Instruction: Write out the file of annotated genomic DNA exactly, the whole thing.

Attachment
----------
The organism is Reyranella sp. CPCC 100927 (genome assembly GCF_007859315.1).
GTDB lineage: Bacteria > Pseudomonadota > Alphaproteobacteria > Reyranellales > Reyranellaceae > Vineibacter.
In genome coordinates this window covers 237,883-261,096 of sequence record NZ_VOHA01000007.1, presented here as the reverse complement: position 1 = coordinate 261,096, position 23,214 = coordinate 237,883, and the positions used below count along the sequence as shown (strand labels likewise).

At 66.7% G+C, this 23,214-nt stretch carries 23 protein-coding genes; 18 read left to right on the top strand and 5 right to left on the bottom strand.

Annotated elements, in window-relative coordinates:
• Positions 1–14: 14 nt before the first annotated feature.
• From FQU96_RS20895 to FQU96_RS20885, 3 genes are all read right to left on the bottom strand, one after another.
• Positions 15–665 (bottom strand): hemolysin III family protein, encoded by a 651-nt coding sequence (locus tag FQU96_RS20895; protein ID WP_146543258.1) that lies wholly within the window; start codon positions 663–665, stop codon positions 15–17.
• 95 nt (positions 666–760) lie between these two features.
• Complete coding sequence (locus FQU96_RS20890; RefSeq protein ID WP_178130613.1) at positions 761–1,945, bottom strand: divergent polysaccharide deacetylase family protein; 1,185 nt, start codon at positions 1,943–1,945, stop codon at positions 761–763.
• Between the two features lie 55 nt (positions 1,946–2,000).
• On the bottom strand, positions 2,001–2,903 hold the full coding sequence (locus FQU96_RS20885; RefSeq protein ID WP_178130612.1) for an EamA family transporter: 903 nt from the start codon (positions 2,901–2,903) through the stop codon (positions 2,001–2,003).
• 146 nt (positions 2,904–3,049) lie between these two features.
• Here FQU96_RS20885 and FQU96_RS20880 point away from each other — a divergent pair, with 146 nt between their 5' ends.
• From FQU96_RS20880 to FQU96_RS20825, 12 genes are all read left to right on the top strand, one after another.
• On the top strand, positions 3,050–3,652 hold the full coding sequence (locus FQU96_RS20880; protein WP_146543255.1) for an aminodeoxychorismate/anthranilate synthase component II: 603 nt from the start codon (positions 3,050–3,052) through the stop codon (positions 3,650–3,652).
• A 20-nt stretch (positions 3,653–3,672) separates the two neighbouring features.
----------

The organism is Reyranella sp. CPCC 100927 (genome assembly GCF_007859315.1).
GTDB lineage: Bacteria > Pseudomonadota > Alphaproteobacteria > Reyranellales > Reyranellaceae > Vineibacter.
In genome coordinates this window covers 237,883-261,096 of sequence record NZ_VOHA01000007.1, presented here as the reverse complement: position 1 = coordinate 261,096, position 23,214 = coordinate 237,883, and the positions used below count along the sequence as shown (strand labels likewise).

At 66.7% G+C, this 23,214-nt stretch carries 23 protein-coding genes; 18 read left to right on the top strand and 5 right to left on the bottom strand.

Annotated elements, in window-relative coordinates:
• Positions 1–14: 14 nt before the first annotated feature.
• From FQU96_RS20895 to FQU96_RS20885, 3 genes are all read right to left on the bottom strand, one after another.
• Positions 15–665 (bottom strand): hemolysin III family protein, encoded by a 651-nt coding sequence (locus tag FQU96_RS20895; protein ID WP_146543258.1) that lies wholly within the window; start codon positions 663–665, stop codon positions 15–17.
• 95 nt (positions 666–760) lie between these two features.
• Complete coding sequence (locus FQU96_RS20890; RefSeq protein ID WP_178130613.1) at positions 761–1,945, bottom strand: divergent polysaccharide deacetylase family protein; 1,185 nt, start codon at positions 1,943–1,945, stop codon at positions 761–763.
• Between the two features lie 55 nt (positions 1,946–2,000).
• On the bottom strand, positions 2,001–2,903 hold the full coding sequence (locus FQU96_RS20885; RefSeq protein ID WP_178130612.1) for an EamA family transporter: 903 nt from the start codon (positions 2,901–2,903) through the stop codon (positions 2,001–2,003).
• 146 nt (positions 2,904–3,049) lie between these two features.
• Here FQU96_RS20885 and FQU96_RS20880 point away from each other — a divergent pair, with 146 nt between their 5' ends.
• From FQU96_RS20880 to FQU96_RS20825, 12 genes are all read left to right on the top strand, one after another.
• On the top strand, positions 3,050–3,652 hold the full coding sequence (locus FQU96_RS20880; protein WP_146543255.1) for an aminodeoxychorismate/anthranilate synthase component II: 603 nt from the start codon (positions 3,050–3,052) through the stop codon (positions 3,650–3,652).
• A 20-nt stretch (positions 3,653–3,672) separates the two neighbouring features.